Creating a Billing Request sets up a container in which you indicate the type of payment you wish to perform, as well as the currency to be used. We’ll create a one-off upfront payment of £20 and a mandate to collect future payments. The amount field requires an integer in the smallest denomination of the currency. That would be 2000 pence in the UK, which is £20:

Create a Billing Request

Within this Billing Request, we can also pre-populate any customer details that you already have on file by calling the /billing_requests/{{billing_request}}/actions/collect_customer_details endpoint. Pre-populating this information reduces the amount of necessary input from the customer during the authorization flow. In some cases, the customer doesn’t need to input any information at all:

Collect customer details

Step 2: Set up a Billing Request Flow

Linking a Billing Request to a Billing Request Flow will return an auth URL, where you will redirect your user to provide any missing details on a custom branded GoCardless page. The fully white-labeled path is outlined here.

If you do not have any existing data or form capture for DD (Direct Debit) information in your flow, you can create a Billing Request Flow without populating the Billing Request. In this scenario, GoCardless will collect all information from the customer on your behalf.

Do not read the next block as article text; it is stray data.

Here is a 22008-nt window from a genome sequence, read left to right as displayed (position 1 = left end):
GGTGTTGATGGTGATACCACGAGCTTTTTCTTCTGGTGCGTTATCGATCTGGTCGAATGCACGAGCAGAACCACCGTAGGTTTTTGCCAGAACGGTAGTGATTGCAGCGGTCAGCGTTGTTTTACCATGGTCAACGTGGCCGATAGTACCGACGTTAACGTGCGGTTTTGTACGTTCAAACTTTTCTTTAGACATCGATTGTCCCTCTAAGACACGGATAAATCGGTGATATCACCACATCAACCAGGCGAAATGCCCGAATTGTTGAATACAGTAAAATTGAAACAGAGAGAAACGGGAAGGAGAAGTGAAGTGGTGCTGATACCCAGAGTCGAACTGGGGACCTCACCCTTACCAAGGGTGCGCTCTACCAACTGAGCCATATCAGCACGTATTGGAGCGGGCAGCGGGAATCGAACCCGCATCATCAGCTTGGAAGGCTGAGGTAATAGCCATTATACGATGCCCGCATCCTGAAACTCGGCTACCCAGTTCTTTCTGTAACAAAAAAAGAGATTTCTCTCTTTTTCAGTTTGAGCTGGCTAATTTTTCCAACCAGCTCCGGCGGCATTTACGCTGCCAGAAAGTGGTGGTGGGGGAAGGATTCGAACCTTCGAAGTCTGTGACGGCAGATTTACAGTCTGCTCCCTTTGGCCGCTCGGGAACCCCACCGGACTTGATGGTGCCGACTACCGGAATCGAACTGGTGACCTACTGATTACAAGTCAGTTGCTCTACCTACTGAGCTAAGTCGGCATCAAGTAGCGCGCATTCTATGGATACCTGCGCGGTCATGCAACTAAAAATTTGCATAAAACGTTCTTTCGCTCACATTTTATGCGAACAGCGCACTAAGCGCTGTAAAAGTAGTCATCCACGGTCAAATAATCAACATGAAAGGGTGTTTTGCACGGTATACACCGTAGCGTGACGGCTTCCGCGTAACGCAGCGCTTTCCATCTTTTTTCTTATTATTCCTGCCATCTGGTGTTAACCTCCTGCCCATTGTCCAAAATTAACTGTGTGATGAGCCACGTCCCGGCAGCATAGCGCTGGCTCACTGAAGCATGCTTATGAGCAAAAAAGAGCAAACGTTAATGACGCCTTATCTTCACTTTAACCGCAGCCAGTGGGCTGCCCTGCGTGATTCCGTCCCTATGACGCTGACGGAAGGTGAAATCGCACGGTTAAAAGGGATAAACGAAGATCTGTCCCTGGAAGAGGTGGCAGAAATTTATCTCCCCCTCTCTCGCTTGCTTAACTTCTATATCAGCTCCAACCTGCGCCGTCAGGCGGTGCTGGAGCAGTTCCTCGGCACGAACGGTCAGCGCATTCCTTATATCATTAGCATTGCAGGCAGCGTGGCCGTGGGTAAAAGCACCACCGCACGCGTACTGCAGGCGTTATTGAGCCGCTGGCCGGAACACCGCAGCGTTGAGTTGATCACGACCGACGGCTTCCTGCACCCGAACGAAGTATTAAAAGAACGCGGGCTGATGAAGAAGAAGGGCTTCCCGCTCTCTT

Step 3: Redirect the user to the auth URL

Sending the user to this URL prompts them to provide any missing information. We will only request details from the user that you didn’t collect ahead of time or that are required by the scheme. This dynamic form capture helps minimize the amount of information the user must provide. For instance, if you already have the customer’s personal details, we will only collect their banking details:

Dynamic form capture

Since we’re requesting upfront payment, the user will be redirected to their banking app for authentication:

Step 4: Successful conversion

Upon completion, you’ll get a callback indicating the resolution, with webhooks tracking every stage of the user’s progress along the way:

success message

Stay up-to-date with the rest of our webhooks that are sent throughout the payment collection process.

Get started with GoCardless and Postman

The GoCardless collection has evolved to accommodate a variety of situations. Postman’s flexibility, coupled with our extensive public documentation, unlocks the ability to learn, play, and experiment with GoCardless’s payment capabilities. Sign up, explore, and make your first payment in minutes.

Postman mastery is a key skill in today’s API-driven ecosystems, and many non-technical folks are seeking to expand their exposure and understanding. This trend has given us new ways to look at our API and how automation can unlock additional value. Expect to see more updates to our collection as we continue to explore these opportunities.